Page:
At the recent Ultimate Software user conference in Las Vegas, customers were briefed on new predictive analytic capabilities being incorporated into the Ultimate HR software product.
The following text represents the best notes I could take as the subject was covered rather quickly at the event.
Ultimate Software developers worked with a client that had approximately 3445 employees. They analyzed several years worth of attrition data to determine if there were any common indicators that could be used as predictors of future retention. Five factors emerged (out of 150 total factors examined) that correlated with 85% of the actual attrition customer had experienced.
At this step, Ultimate Software had identified factors that may have been an influence in prior attrition matters. They then ran the same factors against the current workforce to identify:
– what employees exhibit the same factors today
– which employees may warrant intervention
– whether these five factors are still relevant
The predictive analytics module then scored all employees against these five criteria. Ultimate software ranked each of the 3445 or so employees. They then broke the employees into deciles from lowest scores to highest scores. In the lowest-ranked decile, one employee was singled out as having only a 5% chance of staying with the company through the next year. The highest score of any employee in the bottom decile was only 26%. Clearly this 10% of the workforce was at great risk of leaving their employer.
The analysis also showed that the second decile wasn’t much better. The employer clearly had a lot of work to do with this portion of its workforce population.
Interestingly, the individual employees within these 2 deciles contained a number of high-performing individuals and high potential individuals. This additional insight was gained once the predictive analytic results were triangulated against the performance management data within the HR system. According to Ultimate Software executives, their customer’s management team was stunned to find a number of high-performance and high potential employees at risk for leaving the firm.
Eventually, 78% of the workers indicated as potential flight risks did in fact leave their employer. While this clearly shows that the predictive analytic tool was focused on many of the right factors, it does, to me, indicate that the management of this company either acted too late or did not understand how to effectively intervene with individuals to minimize these attrition losses.
In a breakout session, attendees asked one of the Ultimate Software presenters about the individual predictors used in this one customer’s environment. This conversation was enlightening as the speaker told how they used some 150 potential predictors, many of which the speaker thought maybe illogical or unique. However, they have since run these analyses on other workforce groups and have learned that:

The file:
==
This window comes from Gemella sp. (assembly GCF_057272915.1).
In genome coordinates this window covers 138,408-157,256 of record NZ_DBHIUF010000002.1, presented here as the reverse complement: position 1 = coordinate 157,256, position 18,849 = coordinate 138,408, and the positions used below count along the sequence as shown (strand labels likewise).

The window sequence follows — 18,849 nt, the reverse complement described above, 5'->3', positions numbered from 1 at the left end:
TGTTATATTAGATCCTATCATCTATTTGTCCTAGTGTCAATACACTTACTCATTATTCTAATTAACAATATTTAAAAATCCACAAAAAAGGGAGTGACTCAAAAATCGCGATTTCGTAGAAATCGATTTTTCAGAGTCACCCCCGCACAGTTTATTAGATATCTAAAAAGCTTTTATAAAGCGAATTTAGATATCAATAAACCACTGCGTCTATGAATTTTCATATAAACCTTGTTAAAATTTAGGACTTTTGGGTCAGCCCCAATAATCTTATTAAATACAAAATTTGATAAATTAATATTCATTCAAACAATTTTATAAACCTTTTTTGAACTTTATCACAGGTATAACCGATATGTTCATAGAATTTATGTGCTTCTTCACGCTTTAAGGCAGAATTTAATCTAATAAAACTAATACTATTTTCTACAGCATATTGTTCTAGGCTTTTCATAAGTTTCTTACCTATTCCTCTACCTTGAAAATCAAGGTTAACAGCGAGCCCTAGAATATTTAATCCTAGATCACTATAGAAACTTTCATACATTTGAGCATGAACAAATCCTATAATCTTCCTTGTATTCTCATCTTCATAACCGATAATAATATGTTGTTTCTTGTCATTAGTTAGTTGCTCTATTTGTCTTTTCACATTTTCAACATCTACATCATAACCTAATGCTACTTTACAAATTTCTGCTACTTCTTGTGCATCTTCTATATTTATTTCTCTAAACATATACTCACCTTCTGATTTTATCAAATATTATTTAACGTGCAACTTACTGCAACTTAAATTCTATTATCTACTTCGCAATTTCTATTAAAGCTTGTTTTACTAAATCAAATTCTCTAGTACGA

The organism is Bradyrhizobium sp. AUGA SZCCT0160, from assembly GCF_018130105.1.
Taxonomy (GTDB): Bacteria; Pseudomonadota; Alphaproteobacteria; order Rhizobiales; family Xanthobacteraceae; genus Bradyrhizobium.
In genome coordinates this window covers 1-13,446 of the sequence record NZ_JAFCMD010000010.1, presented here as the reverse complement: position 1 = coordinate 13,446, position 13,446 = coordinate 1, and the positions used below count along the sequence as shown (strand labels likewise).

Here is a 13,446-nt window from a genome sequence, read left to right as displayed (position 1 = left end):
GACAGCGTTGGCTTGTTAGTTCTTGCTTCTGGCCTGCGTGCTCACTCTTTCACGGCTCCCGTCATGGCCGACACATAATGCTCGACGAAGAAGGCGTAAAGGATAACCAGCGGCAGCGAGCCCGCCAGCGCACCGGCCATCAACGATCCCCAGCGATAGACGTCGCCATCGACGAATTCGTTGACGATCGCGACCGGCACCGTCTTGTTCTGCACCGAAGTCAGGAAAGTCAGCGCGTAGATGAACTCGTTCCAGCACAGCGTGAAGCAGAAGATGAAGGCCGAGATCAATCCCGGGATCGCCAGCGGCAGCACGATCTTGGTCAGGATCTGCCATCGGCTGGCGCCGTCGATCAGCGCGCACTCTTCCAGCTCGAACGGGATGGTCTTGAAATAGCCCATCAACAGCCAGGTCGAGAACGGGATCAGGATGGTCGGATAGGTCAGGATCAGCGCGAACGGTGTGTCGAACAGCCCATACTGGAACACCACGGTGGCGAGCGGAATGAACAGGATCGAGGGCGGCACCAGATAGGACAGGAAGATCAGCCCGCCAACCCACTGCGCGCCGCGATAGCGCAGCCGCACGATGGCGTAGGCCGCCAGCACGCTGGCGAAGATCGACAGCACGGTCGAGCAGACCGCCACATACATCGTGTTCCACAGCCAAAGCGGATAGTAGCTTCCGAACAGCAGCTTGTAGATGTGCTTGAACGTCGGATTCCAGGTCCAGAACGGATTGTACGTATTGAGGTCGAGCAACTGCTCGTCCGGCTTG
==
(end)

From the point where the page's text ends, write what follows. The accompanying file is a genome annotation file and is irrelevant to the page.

- Predictors for one group of workers may not apply to others
- Likewise, predictors for one employer may not apply to another firm
- Some lower paid employers may see a high correlation between retention and the price of gasoline. That is, the higher gas prices move up the less affordable some jobs actually are.
- Anecdotal “evidence” offered up by company executives can often be wrong.
- Management is often surprised by the real factors driving attrition
- Data from exit interviews can only be one input to the analysis as workers may provide incomplete rationale for leaving
To do predictive analytics correctly, I believe that businesses will need the following:
- ample and immediate access to a quality data store of historical data
- individuals skilled in forecasting and analytic model development
- a discipline to test analytic results against current world data to assess the viability of a model built with historical results but using current data
- a competency built around speedy intervention once analytic results have been identified. Businesses that develop great analytic tools but fail to move quickly on the results are simply wasting money.
I have recently covered other HR analytic tools (e.g., Visier and Evolv-OnDemand) and will continue to highlight additional analytic applications as they bring new value to staid back office processes. The future, excitement and business value to emanate from many finance, HR and other applications will have to come from products, like predictive analytic tools, as these can have material bottom line impact. In the example that Ultimate Software demonstrated, reducing attrition materially reduces recruiting, training and other costs. The value is clearly there for firms willing to find it.
(Cross-posted @ Software & Services Safari Blog RSS | ZDNet)